Types of flash

Built-in flash

Built-in flashguns come in two basic varieties. The most common type found on nearly all compact cameras is simply built into the front of the camera, usually in the corner above the lens, with a clear plastic window over the front of it. These are usually very close to the lens, which can cause problems with red-eye on close range shots of people’s faces.

Pop-up flash

The other common type is the pop-up flash, found on many super-zoom or high-end cameras, and nearly all DSLRs. The flash is mounted on a sprung, hinged panel that flips up when activated. The main advantage with this type of flash is that it positions the light source further away from the lens, reducing the occurrence of red-eye. Pop-up flashes are also often a bit larger and more powerful than the internal type.

External flashguns

As well as built-in flashguns, there are several other types in common use. The one with which you’re probably most familiar is the camera-top external flashgun. Many higher spec cameras such as semi-pro and SLR models have a mounting bracket usually situated on the top of the camera, called a “hot-shoe”. An external flashgun clips into this bracket, which includes electrical contacts which allow the camera to trigger the flashgun and in many cases also allow the flashgun’s light output to be controlled by the camera’s exposure meter. Flashguns that can connect to a particular camera in this way are called “dedicated”.

Some cameras designed for professional or enthusiast use have a second flash connection called an “x-sync socket”. This is used for connecting external flash units that are not mounted directly on the camera, such as studio flash systems. It is usually a simple electrical switch linked to the shutter, and does not allow the flash to connect to the camera’s exposure meter.

For cameras that do not have an x-sync socket, a small adapter bearing an x-sync connector can be fitted to the hot-shoe, which allows the camera to be connected to an external flash. Rummage through the side pockets on any enthusiast photographer’s kit bag and you’ll be sure to find at least one of these.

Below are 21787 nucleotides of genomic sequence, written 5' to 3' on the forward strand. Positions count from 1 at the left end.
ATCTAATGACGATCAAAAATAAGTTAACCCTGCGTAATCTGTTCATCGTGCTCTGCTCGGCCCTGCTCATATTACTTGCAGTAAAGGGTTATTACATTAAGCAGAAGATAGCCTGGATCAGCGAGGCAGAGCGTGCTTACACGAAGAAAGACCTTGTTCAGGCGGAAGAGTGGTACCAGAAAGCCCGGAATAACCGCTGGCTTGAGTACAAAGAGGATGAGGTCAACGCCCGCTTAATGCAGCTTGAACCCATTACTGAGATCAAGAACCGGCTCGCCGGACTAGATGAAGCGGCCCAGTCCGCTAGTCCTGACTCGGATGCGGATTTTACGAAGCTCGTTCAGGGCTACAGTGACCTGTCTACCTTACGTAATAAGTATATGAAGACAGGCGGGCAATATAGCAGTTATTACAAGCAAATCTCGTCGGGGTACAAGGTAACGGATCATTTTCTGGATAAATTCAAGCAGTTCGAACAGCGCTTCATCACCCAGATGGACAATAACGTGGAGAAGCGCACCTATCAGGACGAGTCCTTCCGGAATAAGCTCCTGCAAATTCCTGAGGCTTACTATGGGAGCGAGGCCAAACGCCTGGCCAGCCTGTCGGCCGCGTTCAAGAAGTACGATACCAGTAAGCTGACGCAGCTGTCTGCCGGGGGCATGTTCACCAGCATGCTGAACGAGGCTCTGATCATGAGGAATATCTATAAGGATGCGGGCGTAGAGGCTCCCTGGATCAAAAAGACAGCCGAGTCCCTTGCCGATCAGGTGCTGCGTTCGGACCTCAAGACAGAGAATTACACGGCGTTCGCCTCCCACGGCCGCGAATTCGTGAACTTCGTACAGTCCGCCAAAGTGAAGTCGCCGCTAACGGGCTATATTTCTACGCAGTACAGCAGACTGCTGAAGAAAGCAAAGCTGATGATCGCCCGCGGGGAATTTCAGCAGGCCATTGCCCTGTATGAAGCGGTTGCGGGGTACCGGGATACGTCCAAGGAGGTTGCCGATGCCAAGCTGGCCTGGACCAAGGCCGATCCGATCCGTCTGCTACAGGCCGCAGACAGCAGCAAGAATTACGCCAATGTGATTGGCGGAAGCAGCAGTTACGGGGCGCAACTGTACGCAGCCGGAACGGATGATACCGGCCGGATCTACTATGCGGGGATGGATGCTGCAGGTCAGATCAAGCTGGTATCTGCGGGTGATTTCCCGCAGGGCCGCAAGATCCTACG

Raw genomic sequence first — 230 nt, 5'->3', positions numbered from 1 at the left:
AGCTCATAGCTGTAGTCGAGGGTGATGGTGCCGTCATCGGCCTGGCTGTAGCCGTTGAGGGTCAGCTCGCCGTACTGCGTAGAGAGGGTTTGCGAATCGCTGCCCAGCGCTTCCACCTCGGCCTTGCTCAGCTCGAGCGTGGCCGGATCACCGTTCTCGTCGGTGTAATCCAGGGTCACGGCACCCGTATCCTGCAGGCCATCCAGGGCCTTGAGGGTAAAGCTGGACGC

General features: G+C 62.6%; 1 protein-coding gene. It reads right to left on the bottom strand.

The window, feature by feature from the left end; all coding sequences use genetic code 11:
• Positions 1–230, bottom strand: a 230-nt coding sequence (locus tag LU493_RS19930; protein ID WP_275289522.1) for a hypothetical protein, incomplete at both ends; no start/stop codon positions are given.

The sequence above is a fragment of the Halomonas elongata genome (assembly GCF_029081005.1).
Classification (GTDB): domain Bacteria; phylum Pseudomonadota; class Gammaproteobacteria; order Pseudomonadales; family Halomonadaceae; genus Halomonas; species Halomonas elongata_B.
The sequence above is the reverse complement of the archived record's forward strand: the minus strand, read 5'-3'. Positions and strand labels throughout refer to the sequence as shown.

Hot shoe brackets are mostly of a standard size, so most flashguns will fit most cameras that have one, although the metering connections are not standardised, so a flashgun dedicated to one particular camera may not work fully with another. One exception is (unsurprisingly) Sony, which inherited the Dynax flash hot-shoe from Minolta. This is non-standard, and only Dynax-fitting flashguns can be used.

Another type of flashgun, especially popular with professionals such as press photographers, is the “hammerhead” type of external flashgun. This is mounted on a bracket that attaches to the tripod bush on the underside of the camera, and is usually powered by a separate battery pack.

The main advantages of this type of flash are superior power, much faster cycle times and reduced red-eye at close range, since the flash head is further from the camera lens.

Ring flash

An less common type of camera-mounted flash is the ring flash. Originally designed for dental and forensic photography, it is often used by fashion and portrait photographers for its even shadow-free coverage. It usually consists of a wide circular flash tube mounted in a reflector that fits around the camera lens, although some types have a series of smaller individual flash tubes mounted around the lens.

Ring flash units are especially good for macro and close-up photography, because they can light a small subject from all sides, without the problem of the camera lens itself casting a shadow.

Studio flash

Professional studio photographers use special mains-powered flash units, typically using two or more lights to achieve particular lighting effects. Studio flash heads are usually used in conjunction with a range of reflectors, diffusers and other accessories that help the photographer to precisely control the direction and appearance of the light. Studio flash units are connected to the camera via the x-sync socket, a hot-shoe adaptor, a slave flash unit that uses a high-speed photocell to trigger a secondary flash when a primary one fires, or in the case of some modern professional cameras, via a built-in wireless connection.

A good quality beginner’s studio flash system needn’t be prohibitively expensive and will massively improve your portrait photography. Something like this Interfit EX150 kit is only around £220.

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